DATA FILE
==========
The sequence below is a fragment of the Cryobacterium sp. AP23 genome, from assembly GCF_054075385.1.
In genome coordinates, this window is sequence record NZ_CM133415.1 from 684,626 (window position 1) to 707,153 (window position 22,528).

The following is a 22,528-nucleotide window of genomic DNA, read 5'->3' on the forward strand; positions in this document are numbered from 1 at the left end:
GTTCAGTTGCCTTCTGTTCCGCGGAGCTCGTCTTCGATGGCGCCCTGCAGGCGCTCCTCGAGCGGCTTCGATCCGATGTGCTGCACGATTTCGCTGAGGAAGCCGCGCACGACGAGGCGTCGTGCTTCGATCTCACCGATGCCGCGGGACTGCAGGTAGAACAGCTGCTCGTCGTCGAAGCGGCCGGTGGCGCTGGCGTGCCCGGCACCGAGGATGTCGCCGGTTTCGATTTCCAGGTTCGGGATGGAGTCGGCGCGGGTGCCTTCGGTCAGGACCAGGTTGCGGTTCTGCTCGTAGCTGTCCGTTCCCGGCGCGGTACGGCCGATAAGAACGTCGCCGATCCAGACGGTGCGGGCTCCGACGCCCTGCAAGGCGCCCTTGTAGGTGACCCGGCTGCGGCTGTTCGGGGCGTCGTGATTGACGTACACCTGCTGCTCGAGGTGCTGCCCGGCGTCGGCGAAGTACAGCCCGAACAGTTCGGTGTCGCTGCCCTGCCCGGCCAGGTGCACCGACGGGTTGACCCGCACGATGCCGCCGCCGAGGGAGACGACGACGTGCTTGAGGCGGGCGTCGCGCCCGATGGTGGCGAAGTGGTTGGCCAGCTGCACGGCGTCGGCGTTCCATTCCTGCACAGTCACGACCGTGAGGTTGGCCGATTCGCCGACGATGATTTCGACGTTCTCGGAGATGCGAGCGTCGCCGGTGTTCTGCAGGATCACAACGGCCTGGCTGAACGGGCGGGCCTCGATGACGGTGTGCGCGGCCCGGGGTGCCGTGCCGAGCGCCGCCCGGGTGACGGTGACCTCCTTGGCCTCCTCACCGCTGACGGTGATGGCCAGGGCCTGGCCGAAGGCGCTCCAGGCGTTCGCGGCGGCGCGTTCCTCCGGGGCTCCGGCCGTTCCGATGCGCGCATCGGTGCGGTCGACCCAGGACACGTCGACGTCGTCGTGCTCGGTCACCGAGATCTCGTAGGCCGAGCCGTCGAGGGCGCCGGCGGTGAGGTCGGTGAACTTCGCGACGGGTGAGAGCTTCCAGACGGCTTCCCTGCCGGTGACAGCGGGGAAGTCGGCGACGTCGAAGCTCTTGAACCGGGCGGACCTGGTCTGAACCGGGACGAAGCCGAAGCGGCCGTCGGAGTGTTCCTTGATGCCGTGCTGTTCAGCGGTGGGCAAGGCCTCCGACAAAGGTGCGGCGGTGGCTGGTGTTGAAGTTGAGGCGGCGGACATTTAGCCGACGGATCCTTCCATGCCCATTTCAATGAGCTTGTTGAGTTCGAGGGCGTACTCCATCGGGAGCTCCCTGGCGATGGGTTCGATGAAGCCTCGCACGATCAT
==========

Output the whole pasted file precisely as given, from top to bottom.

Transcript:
The sequence below is a fragment of the Cryobacterium sp. AP23 genome, from assembly GCF_054075385.1.
In genome coordinates, this window is sequence record NZ_CM133415.1 from 684,626 (window position 1) to 707,153 (window position 22,528).

The following is a 22,528-nucleotide window of genomic DNA, read 5'->3' on the forward strand; positions in this document are numbered from 1 at the left end:
GTTCAGTTGCCTTCTGTTCCGCGGAGCTCGTCTTCGATGGCGCCCTGCAGGCGCTCCTCGAGCGGCTTCGATCCGATGTGCTGCACGATTTCGCTGAGGAAGCCGCGCACGACGAGGCGTCGTGCTTCGATCTCACCGATGCCGCGGGACTGCAGGTAGAACAGCTGCTCGTCGTCGAAGCGGCCGGTGGCGCTGGCGTGCCCGGCACCGAGGATGTCGCCGGTTTCGATTTCCAGGTTCGGGATGGAGTCGGCGCGGGTGCCTTCGGTCAGGACCAGGTTGCGGTTCTGCTCGTAGCTGTCCGTTCCCGGCGCGGTACGGCCGATAAGAACGTCGCCGATCCAGACGGTGCGGGCTCCGACGCCCTGCAAGGCGCCCTTGTAGGTGACCCGGCTGCGGCTGTTCGGGGCGTCGTGATTGACGTACACCTGCTGCTCGAGGTGCTGCCCGGCGTCGGCGAAGTACAGCCCGAACAGTTCGGTGTCGCTGCCCTGCCCGGCCAGGTGCACCGACGGGTTGACCCGCACGATGCCGCCGCCGAGGGAGACGACGACGTGCTTGAGGCGGGCGTCGCGCCCGATGGTGGCGAAGTGGTTGGCCAGCTGCACGGCGTCGGCGTTCCATTCCTGCACAGTCACGACCGTGAGGTTGGCCGATTCGCCGACGATGATTTCGACGTTCTCGGAGATGCGAGCGTCGCCGGTGTTCTGCAGGATCACAACGGCCTGGCTGAACGGGCGGGCCTCGATGACGGTGTGCGCGGCCCGGGGTGCCGTGCCGAGCGCCGCCCGGGTGACGGTGACCTCCTTGGCCTCCTCACCGCTGACGGTGATGGCCAGGGCCTGGCCGAAGGCGCTCCAGGCGTTCGCGGCGGCGCGTTCCTCCGGGGCTCCGGCCGTTCCGATGCGCGCATCGGTGCGGTCGACCCAGGACACGTCGACGTCGTCGTGCTCGGTCACCGAGATCTCGTAGGCCGAGCCGTCGAGGGCGCCGGCGGTGAGGTCGGTGAACTTCGCGACGGGTGAGAGCTTCCAGACGGCTTCCCTGCCGGTGACAGCGGGGAAGTCGGCGACGTCGAAGCTCTTGAACCGGGCGGACCTGGTCTGAACCGGGACGAAGCCGAAGCGGCCGTCGGAGTGTTCCTTGATGCCGTGCTGTTCAGCGGTGGGCAAGGCCTCCGACAAAGGTGCGGCGGTGGCTGGTGTTGAAGTTGAGGCGGCGGACATTTAGCCGACGGATCCTTCCATGCCCATTTCAATGAGCTTGTTGAGTTCGAGGGCGTACTCCATCGGGAGCTCCCTGGCGATGGGTTCGATGAAGCCTCGCACGATCAT